I saved an image of the dining area at The Idle Rocks to a Pinterest design board long before a trip to England was ever on our radar as a possibility. So as the plans for our English road trip began to take shape and we knew that we’d be able to fit in a few days exploring Cornwall, there was no need to look anywhere else for our accommodations, other than this charming seaside hotel in St. Mawes. An impeccably decorated Relais & Chateaux property, The Idle Rocks seems to serve as the focal point of the darling village – each night there were as many locals dining in the restaurant or meeting each other for drinks as there were guests of the hotel.
Our best night of sleep during our entire trip to England was that first night at The Idle Rocks. The doors to our room overlooking the harbour were open and the combination of the cool ocean breeze and the sound of the waves hitting the rocks below lulled us into the deepest of sleeps. A perfect night’s sleep could have only been topped by one thing – a bountiful breakfast spread of granola, pastries, meats, cheeses, and fruit that I am still daydreaming about, a whole month later. Dinner was easily just as memorable and delicious, each course more creative and satisfying than the previous. And perhaps the most extraordinary part of dining at The Idle Rocks – whether it’s breakfast, afternoon tea, or dinner – is the picturesque harbour view, seen from each of the restaurant’s tables.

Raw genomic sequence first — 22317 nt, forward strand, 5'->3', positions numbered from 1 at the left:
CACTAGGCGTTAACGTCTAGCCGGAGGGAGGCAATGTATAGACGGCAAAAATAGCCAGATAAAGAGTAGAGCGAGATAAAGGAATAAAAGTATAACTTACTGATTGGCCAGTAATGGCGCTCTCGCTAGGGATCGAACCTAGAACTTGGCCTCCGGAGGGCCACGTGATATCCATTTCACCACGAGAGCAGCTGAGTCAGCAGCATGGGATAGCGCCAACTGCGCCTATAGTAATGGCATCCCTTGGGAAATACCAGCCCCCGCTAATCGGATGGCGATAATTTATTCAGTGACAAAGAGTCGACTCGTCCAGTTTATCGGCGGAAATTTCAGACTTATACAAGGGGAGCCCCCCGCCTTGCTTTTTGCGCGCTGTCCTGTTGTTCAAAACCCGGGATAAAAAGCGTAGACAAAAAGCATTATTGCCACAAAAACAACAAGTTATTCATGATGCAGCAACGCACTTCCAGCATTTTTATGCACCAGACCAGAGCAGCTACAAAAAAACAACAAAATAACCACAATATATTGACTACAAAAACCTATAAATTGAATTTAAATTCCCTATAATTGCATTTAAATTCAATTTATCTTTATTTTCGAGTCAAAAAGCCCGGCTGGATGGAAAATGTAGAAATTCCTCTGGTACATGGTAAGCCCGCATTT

Throughout our stay at The Idle Rocks, I found that I couldn’t stop myself from photographing the bright, chic interiors, all designed by owner Karen Richards. It seemed as though everywhere I looked there was a perfectly styled vignette – often anchored by a David Pearce painting – waiting to be captured. Staying in a hotel that is as thoughtful in its design execution as The Idle Rocks was, is one of the most enjoyable aspects of travel for me. Our all too short stay sent me home full of seaside inspiration and an even greater appreciation for pops of punchy colors.
I can sincerely say that packing up to leave St. Mawes and The Idle Rocks was probably the most difficult part of our trip, and if we’re ever lucky enough to return to the area, it will certainly be the first stay we book.
Photos by Meredith Perdue for Map & Menu